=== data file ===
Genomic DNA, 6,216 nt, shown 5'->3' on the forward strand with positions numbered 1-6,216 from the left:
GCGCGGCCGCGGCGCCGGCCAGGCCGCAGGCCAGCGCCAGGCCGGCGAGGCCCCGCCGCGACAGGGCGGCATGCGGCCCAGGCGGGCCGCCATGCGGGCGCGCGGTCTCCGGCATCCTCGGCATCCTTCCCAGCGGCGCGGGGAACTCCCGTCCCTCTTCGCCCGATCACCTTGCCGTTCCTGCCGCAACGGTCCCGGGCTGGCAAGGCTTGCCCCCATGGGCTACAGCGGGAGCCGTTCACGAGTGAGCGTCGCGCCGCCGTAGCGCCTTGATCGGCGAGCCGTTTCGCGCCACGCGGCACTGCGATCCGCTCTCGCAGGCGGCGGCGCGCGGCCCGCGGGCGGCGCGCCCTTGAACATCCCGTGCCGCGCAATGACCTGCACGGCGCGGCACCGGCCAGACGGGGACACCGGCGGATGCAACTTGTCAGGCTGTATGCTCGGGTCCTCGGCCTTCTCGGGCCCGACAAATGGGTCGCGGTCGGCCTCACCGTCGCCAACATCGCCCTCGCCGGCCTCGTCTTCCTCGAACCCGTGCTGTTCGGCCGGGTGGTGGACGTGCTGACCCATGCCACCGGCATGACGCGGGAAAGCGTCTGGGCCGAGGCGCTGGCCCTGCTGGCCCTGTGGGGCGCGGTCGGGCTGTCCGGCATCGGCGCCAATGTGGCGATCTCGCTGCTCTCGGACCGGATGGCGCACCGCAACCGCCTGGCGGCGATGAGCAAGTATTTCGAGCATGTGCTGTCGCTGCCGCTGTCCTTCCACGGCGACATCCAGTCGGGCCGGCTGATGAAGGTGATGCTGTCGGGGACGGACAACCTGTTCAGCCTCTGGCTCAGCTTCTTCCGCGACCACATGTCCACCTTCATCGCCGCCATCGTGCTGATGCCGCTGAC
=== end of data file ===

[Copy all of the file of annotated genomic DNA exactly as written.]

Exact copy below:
Genomic DNA, 6,216 nt, shown 5'->3' on the forward strand with positions numbered 1-6,216 from the left:
GCGCGGCCGCGGCGCCGGCCAGGCCGCAGGCCAGCGCCAGGCCGGCGAGGCCCCGCCGCGACAGGGCGGCATGCGGCCCAGGCGGGCCGCCATGCGGGCGCGCGGTCTCCGGCATCCTCGGCATCCTTCCCAGCGGCGCGGGGAACTCCCGTCCCTCTTCGCCCGATCACCTTGCCGTTCCTGCCGCAACGGTCCCGGGCTGGCAAGGCTTGCCCCCATGGGCTACAGCGGGAGCCGTTCACGAGTGAGCGTCGCGCCGCCGTAGCGCCTTGATCGGCGAGCCGTTTCGCGCCACGCGGCACTGCGATCCGCTCTCGCAGGCGGCGGCGCGCGGCCCGCGGGCGGCGCGCCCTTGAACATCCCGTGCCGCGCAATGACCTGCACGGCGCGGCACCGGCCAGACGGGGACACCGGCGGATGCAACTTGTCAGGCTGTATGCTCGGGTCCTCGGCCTTCTCGGGCCCGACAAATGGGTCGCGGTCGGCCTCACCGTCGCCAACATCGCCCTCGCCGGCCTCGTCTTCCTCGAACCCGTGCTGTTCGGCCGGGTGGTGGACGTGCTGACCCATGCCACCGGCATGACGCGGGAAAGCGTCTGGGCCGAGGCGCTGGCCCTGCTGGCCCTGTGGGGCGCGGTCGGGCTGTCCGGCATCGGCGCCAATGTGGCGATCTCGCTGCTCTCGGACCGGATGGCGCACCGCAACCGCCTGGCGGCGATGAGCAAGTATTTCGAGCATGTGCTGTCGCTGCCGCTGTCCTTCCACGGCGACATCCAGTCGGGCCGGCTGATGAAGGTGATGCTGTCGGGGACGGACAACCTGTTCAGCCTCTGGCTCAGCTTCTTCCGCGACCACATGTCCACCTTCATCGCCGCCATCGTGCTGATGCCGCTGAC